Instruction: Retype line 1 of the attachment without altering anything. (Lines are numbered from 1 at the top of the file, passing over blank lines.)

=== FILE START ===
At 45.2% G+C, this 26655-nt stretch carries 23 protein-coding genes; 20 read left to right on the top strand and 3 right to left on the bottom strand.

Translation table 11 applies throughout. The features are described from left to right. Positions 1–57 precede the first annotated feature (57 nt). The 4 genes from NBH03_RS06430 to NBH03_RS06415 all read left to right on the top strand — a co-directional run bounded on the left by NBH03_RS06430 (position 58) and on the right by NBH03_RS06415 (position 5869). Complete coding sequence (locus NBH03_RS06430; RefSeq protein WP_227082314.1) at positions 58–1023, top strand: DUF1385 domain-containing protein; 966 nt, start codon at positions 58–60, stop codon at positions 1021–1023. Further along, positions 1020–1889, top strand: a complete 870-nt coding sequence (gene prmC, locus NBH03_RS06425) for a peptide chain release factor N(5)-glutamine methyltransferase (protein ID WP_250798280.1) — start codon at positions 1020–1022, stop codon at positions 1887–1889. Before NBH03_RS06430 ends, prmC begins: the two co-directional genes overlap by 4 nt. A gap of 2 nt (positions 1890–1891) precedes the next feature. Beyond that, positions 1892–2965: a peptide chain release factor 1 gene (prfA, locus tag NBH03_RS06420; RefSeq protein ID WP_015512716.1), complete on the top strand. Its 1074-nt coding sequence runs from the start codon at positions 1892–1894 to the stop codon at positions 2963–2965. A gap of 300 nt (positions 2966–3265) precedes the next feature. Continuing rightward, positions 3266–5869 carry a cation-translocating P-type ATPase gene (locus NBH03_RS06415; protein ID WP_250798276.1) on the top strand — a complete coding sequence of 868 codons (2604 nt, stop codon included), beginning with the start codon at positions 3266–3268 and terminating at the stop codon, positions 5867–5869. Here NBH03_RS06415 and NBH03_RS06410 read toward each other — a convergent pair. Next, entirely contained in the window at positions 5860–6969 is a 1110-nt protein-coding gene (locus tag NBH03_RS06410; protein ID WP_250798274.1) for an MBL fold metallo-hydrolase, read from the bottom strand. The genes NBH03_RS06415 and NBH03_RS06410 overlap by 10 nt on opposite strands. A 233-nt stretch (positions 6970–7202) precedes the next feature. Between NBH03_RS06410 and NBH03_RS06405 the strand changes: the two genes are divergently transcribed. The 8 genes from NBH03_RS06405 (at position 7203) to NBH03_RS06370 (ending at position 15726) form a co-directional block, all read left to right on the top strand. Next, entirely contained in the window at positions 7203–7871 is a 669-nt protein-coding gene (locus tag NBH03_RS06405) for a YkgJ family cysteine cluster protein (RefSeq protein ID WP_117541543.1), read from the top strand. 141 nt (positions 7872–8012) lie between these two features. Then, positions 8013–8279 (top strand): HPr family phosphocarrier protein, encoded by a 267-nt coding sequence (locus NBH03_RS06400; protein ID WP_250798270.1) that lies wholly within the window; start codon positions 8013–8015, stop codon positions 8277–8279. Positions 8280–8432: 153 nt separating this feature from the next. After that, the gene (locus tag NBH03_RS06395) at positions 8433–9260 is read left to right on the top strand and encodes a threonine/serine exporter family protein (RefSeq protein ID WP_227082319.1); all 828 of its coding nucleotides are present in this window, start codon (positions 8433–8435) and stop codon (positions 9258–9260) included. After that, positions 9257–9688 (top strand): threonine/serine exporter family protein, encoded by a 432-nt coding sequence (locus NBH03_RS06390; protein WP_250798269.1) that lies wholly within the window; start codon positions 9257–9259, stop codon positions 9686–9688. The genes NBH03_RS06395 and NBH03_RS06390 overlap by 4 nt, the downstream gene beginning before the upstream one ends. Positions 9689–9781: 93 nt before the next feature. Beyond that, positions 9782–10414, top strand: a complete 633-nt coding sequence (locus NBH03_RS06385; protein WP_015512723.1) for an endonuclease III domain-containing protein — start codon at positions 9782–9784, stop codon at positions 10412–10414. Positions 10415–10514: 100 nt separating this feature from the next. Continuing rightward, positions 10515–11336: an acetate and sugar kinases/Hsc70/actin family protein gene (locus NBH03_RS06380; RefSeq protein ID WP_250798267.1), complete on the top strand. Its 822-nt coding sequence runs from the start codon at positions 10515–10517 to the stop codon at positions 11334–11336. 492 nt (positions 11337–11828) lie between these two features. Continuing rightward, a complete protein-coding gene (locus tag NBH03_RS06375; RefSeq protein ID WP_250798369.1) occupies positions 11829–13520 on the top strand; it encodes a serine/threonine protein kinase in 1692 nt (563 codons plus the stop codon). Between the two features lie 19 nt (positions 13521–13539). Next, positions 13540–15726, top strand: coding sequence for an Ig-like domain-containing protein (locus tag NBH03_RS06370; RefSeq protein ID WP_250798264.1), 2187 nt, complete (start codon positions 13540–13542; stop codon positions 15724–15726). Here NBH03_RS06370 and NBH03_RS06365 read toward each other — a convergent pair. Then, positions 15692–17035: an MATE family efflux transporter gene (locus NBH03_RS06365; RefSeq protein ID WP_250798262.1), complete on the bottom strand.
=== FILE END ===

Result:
At 45.2% G+C, this 26655-nt stretch carries 23 protein-coding genes; 20 read left to right on the top strand and 3 right to left on the bottom strand.